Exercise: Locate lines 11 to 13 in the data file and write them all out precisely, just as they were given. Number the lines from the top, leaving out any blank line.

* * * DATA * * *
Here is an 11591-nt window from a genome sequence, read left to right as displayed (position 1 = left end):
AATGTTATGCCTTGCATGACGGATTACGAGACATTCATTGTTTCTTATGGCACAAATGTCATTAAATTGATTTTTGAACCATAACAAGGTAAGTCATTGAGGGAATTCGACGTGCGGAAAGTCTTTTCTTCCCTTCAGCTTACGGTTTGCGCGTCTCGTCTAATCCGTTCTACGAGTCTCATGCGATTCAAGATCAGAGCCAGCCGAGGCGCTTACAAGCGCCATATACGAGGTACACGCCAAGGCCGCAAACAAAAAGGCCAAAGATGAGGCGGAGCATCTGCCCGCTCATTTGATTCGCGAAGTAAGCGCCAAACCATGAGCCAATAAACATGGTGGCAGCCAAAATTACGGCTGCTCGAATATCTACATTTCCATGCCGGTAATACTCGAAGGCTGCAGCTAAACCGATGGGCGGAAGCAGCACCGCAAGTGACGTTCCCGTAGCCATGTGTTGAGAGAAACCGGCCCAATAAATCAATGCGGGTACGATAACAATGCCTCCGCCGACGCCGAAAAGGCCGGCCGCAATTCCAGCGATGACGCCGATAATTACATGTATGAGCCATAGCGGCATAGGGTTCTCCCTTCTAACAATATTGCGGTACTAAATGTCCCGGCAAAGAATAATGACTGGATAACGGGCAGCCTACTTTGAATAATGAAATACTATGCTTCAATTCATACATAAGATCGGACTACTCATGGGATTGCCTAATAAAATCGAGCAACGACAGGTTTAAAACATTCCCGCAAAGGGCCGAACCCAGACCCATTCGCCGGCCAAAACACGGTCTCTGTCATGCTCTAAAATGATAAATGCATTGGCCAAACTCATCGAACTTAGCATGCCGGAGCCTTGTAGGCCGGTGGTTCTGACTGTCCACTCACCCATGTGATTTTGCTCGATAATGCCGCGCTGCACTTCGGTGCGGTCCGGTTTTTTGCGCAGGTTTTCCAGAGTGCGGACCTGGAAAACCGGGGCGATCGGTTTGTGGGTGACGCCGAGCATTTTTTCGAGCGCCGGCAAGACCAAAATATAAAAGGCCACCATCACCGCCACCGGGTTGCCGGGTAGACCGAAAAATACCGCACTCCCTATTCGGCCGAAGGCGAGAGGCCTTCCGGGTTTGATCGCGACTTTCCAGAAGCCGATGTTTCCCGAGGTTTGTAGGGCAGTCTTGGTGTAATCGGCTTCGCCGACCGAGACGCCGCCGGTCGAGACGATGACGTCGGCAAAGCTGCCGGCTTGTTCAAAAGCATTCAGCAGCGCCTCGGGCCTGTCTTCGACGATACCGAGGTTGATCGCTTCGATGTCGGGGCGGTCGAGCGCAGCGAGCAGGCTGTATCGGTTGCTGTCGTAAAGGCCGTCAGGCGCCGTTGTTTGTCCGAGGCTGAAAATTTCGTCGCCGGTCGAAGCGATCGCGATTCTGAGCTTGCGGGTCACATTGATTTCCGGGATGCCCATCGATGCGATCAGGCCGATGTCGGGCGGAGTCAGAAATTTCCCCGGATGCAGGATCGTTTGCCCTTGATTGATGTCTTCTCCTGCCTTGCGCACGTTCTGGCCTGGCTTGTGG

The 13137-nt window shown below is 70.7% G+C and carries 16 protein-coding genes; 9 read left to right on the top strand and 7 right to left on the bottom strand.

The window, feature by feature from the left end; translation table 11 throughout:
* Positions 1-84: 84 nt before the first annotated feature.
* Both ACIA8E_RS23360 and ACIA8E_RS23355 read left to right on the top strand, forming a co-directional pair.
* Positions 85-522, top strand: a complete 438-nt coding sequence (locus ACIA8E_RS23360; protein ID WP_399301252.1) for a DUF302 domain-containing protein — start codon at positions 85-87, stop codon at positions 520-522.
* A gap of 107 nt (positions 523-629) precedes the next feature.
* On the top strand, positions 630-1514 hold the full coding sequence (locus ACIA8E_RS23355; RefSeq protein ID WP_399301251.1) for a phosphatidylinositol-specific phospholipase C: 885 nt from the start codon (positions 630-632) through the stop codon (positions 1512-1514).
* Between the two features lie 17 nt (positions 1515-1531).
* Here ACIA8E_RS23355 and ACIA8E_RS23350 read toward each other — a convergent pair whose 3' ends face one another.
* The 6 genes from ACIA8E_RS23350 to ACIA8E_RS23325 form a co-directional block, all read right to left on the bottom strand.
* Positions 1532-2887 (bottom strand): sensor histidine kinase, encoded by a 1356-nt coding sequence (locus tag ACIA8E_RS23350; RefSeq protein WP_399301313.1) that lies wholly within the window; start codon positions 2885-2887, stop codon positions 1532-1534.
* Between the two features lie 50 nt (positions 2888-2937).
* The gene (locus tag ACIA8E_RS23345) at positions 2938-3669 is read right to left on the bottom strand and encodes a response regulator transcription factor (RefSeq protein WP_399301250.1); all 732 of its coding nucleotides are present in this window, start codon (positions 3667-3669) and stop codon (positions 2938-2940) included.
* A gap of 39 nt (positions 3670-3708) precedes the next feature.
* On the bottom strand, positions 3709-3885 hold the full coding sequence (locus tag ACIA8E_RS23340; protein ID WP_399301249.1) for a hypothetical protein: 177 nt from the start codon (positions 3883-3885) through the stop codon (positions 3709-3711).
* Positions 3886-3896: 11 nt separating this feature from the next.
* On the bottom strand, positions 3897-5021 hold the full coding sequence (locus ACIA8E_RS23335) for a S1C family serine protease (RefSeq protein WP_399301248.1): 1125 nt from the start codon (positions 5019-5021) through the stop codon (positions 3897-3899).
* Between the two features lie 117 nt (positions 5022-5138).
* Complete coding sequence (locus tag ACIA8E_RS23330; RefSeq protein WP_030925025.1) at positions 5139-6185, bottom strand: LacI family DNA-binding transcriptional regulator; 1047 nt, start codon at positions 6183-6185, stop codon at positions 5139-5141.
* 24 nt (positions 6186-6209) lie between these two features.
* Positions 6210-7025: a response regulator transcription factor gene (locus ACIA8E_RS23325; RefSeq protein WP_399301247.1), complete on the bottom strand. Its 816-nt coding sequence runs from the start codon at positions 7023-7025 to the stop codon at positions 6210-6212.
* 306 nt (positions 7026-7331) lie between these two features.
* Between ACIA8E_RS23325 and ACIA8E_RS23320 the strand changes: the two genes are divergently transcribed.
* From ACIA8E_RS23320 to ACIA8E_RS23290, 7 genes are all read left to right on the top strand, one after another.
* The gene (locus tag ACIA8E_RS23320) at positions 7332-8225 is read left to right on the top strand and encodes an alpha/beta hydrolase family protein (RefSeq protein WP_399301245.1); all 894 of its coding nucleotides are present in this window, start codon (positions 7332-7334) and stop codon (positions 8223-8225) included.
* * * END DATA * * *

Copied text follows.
* Here ACIA8E_RS23355 and ACIA8E_RS23350 read toward each other — a convergent pair whose 3' ends face one another.
* The 6 genes from ACIA8E_RS23350 to ACIA8E_RS23325 form a co-directional block, all read right to left on the bottom strand.
* Positions 1532-2887 (bottom strand): sensor histidine kinase, encoded by a 1356-nt coding sequence (locus tag ACIA8E_RS23350; RefSeq protein WP_399301313.1) that lies wholly within the window; start codon positions 2885-2887, stop codon positions 1532-1534.